-Rabbi Linda Henry Goodman

Mi Shebeirach for an Aliyah  

The Mi Shebeirach blessing has become a regular feature of our services. Mi Shebeirach means “The One who blessed.” It begins: Mi Shebeirach avoteinu, Avraham, Yitzhak, v’Ya’akov, v’imoteinu, Sarah, Rivka, Rahel, v’Leah... Hu y’vareich et… “May the One who blessed our fathers, Abraham, Isaac, and Jacob, and our mothers, Sarah, Rebecca, Rachel and Leah, bestow Your blessing upon ... and so on.”

Though most often we have recited Mi Shebeirach for those who are ill, our liturgy actually provides different Mi Shebeirach texts for various occasions. There are blessings at an aufruf for a bride and groom; blessings for new parents and blessings for their babies; and indeed, blessings for each person who is given the honor of being called the Torah to recite the Torah blessing - the honor that we call an Aliyah (going up to the Torah). The Torah blessings are completed, and then the Mi Shebeirach is recited by the Rabbi or Cantor.

While earlier generations of Reform Jews preferred to excise all these “Mi Shebeirachs” from the service, often out of a general anxiety about needlessly elongating the liturgy, our own generation has shown a marked preference for putting them back in. There is a general sense that it is important to acknowledge and bless people in their lives: whether as a prayer for a restoration to health, or in the joy of a new baby, an impending marriage, or for the honor of being called to the Torah.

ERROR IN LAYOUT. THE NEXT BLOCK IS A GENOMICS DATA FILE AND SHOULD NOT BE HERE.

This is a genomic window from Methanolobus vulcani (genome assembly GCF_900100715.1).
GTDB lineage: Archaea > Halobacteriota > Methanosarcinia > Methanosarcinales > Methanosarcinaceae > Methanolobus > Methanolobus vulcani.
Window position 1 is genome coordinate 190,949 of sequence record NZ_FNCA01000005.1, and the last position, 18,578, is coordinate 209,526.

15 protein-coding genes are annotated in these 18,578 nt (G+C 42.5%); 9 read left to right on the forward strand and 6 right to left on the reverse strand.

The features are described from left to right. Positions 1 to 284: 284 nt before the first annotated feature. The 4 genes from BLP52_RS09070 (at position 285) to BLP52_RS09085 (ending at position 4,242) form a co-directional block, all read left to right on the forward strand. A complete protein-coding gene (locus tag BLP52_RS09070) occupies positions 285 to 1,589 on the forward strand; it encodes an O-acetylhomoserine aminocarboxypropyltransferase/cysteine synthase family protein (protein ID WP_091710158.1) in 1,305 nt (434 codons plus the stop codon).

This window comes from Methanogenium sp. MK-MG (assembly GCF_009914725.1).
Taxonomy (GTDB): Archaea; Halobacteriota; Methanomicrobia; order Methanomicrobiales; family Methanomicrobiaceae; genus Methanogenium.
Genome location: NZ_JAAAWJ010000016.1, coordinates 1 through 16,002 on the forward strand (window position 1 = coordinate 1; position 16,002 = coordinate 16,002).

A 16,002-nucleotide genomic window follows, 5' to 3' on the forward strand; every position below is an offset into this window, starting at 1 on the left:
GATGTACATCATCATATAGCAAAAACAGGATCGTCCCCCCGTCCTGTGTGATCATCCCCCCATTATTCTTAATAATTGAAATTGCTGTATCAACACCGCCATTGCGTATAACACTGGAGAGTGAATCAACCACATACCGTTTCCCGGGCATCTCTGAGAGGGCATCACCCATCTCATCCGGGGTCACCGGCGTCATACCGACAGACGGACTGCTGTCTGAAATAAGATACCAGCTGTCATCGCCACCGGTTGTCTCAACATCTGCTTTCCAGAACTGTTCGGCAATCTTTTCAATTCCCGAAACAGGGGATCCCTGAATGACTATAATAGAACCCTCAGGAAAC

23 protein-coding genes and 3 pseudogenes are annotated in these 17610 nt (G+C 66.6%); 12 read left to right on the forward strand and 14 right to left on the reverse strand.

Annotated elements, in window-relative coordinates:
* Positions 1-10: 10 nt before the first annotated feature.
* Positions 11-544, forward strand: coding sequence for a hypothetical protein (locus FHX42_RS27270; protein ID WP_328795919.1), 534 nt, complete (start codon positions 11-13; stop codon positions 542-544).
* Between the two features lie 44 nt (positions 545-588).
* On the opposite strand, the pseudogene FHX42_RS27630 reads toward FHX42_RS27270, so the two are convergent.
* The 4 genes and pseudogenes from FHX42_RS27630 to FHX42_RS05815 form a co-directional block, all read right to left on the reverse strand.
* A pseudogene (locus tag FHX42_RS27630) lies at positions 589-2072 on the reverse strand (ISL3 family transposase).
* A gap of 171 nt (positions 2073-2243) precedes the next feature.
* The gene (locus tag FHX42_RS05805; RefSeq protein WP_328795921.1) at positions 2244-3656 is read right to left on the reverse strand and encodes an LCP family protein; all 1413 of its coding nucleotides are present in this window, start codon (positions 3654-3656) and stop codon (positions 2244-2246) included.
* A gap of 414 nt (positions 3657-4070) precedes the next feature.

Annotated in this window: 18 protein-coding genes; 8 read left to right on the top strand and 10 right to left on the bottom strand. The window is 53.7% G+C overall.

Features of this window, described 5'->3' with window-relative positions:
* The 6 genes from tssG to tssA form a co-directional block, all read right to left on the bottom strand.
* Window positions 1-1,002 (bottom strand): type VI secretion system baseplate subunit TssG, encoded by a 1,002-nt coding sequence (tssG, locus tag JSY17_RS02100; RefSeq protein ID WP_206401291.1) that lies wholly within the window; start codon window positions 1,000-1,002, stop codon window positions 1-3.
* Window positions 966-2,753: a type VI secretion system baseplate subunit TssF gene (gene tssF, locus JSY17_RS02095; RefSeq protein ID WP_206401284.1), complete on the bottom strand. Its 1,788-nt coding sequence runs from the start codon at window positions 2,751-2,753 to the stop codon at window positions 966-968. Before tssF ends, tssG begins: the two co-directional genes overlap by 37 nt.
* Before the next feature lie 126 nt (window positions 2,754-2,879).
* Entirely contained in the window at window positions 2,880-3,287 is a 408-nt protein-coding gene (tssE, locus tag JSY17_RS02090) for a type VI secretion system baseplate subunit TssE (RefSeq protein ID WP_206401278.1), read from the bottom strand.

Our new siddur, MISHKAN T’FILAH, has inserted a Mi Shebeirach for an Aliyah, which essentially is the traditional text. Some of the members of our Religious Practices Committee found the traditional wording objectionable from a theological standpoint, so I took the liberty of rewriting the blessing. The translation of the text now reads:

May the One Who blessed our fathers, Abraham, Isaac and Jacob, and our mothers, Sarah, Rebecca, Rachel and Leah, bless ________ (son)(daughter) of _________ who has ascended to the Torah, with good health, happiness, prosperity and peace; with wisdom and understanding, with the love of Torah and reverence for the Divine. And let us say Amen.

We have used this already at Shabbat Morning services, and it seems to be well received by those in attendance, and appreciated by those who have been called for an aliyah. Thus, the next time you happen to be at a morning service, you’ll hear this Mi Shebeirach in addition to the one for healing. We hope you will enjoy the addition of this blessing. Though it adds little more than a few seconds to the service, it holds considerable significance for those being blessed, and their families.

Blessings to all –

-Rabbi Linda Henry Goodman